By The Nation
Moving ahead now would help achieve Grisada’s goal of having rice farmers switch from off-season rice this year to instead grow corn for animal feed on two million rai of land in 33 target provinces.
He aims to reduce workplace risk to rice farmers and solve the issue of sagging agricultural product prices due to an oversupply that could drive many to call for government aid.
For this scheme to succeed, Grisada said farmers must have information about buying and selling prices and related conditions, as well as the demand for and supply of crops before starting the farming.
He said the government must also provide risk-reduction measures such as finding markets and buyers for farmers, with fair price offers, ahead of the harvest; providing insurance guaranteeing a minimum income to farmers or a fair purchasing price by the private sector; providing the crop insurance; and providing supports in term of information and capital/production factors.
The government has prepared four incentive measures. The first is a soft loan via the Bank for Agriculture and Agricultural Cooperatives (BAAC) to fund production and soil preparation at Bt2,000 per rai (for up to 15 rai per head), available for only 0.01 per cent interest per year. The second has the government facilitating the private sector in buying produce at or above a minimum price set by the Commerce Ministry. The third is an insurance scheme for which a farmer would pay Bt65 per rai in order to get Bt1,500 compensation per rai if a disaster ruins the crops. Finally, a policy that requires the BAAC to give a low-interest loan (at 1 per cent per year) to agricultural institutes to gather and buy corn.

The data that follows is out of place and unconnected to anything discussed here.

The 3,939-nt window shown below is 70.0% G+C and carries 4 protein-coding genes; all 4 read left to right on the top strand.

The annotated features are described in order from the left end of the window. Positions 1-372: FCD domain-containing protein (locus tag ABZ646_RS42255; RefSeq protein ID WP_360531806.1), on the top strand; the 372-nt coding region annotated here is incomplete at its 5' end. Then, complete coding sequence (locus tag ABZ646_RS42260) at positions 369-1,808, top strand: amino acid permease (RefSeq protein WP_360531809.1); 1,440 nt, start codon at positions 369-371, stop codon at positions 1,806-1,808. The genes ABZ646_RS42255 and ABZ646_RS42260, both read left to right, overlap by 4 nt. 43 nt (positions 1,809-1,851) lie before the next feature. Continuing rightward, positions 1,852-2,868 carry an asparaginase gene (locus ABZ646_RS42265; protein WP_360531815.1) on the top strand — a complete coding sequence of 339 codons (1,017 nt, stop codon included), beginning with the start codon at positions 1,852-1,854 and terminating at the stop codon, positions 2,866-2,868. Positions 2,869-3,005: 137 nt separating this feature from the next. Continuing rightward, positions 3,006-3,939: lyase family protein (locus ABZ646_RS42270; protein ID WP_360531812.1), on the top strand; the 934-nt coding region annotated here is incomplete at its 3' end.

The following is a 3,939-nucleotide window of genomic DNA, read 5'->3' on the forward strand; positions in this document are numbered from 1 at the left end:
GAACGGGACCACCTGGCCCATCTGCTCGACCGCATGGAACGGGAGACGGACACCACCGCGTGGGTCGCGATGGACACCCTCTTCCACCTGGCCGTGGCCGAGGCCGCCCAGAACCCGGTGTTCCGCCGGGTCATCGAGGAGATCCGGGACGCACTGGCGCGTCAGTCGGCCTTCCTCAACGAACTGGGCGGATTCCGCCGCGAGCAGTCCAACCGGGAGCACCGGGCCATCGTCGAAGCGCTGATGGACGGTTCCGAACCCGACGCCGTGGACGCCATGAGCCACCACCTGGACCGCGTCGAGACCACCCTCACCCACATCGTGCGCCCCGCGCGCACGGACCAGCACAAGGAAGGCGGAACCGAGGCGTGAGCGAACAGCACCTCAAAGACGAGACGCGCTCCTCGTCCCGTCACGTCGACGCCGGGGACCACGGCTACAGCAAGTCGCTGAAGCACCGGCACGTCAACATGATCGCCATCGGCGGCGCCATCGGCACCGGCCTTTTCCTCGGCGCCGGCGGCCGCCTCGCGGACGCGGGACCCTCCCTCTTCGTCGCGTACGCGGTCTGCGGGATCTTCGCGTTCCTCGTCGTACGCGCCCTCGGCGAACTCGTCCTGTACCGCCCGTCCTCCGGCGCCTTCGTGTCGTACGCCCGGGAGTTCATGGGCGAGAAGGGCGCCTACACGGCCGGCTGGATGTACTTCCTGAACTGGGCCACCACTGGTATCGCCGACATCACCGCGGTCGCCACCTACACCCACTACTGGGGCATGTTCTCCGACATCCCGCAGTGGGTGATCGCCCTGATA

Grisada said the provincial governors and district chiefs in target areas were collaborating with officials in planning operations to woo farmers to grow corn. Each province also has its own “war room” centre to see the scheme through.
Officials will be dispatched to target areas to inform the farmers about the scheme and its benefits, he said. Other teams of officials will coordinate with private companies in the area and centrally in order to set up produce-buying points, and to draw up related criteria and conditions for purchases and for futures contracts to ensure fairness and transparency for farmers, he said.
The Agriculture Ministry permanent secretary and related directors-general were also assigned to follow progress of scheme operations, said Grisada.